I have some ideas for using it too, but i agree i would prefer also if it could start moving at 9/3 o’clock and a bit more quickly at the beginning, because actually it’s hard to know if it’s static or may move very slowly… (this actual way is cool to generate slow ramps)
i tried to convert it for Orac but had no success yet, will try harder (for setting the bpm on a clock module more precisely)
I’m sorry I haven’t had a chance to do much tweakage on this patch over the last week or so and probably won’t for a little while yet (TLDR: (a) this hobby doesn’t exactly pay; (b) a bad case of stomach flu). In the mean time here’s a quick guide for your own tweakage, should you feel so inclined:
pd control-input is what separates the three segments of the control from each other (auto-down, fine tune, auto-up). There’s a pair of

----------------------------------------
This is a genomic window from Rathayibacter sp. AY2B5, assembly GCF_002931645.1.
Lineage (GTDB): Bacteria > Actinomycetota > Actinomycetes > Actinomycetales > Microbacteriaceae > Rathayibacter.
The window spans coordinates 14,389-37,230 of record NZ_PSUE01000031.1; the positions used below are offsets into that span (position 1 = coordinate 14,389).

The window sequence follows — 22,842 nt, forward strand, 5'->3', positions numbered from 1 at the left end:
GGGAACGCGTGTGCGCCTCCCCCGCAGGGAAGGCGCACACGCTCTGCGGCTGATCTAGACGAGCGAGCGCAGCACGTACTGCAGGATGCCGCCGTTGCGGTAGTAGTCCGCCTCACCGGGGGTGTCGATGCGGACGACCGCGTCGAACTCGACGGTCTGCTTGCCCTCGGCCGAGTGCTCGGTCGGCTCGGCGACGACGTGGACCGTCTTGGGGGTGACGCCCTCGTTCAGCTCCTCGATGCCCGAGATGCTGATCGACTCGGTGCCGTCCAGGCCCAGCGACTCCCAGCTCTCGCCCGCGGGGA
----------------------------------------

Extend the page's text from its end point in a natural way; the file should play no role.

moseses in there which define the inflection points. Note that the range of the control by the time it makes it into the patch is
[-1..1] (i.e. not
[0..127]). As published the two inflection points are at
The auto- increment/decrement behavior is (unsurprisingly) defined in the subpatch
pd auto-increment. And, its input is also set up to always be in the range
[-1..1]; that is, the layer leading to it “chops out” the fine tune portion of the control range and “fluffs up” the remainder to fill in the whole range without gaps. So (for example)
-0.01 might be an input you see as you edge the control just below the fine tune range, and likewise
0.01 on the other side.
If you like the basic “faster as you get more extreme” behavior but don’t like the specific details, then there are two places that warrant your attention: (a) the
expr on the second inlet (which is pretty clearly marked); and (b) the calculation of
auto_max$0 at the bottom-right of the subpatch.
I hope this helps. Happy hacking!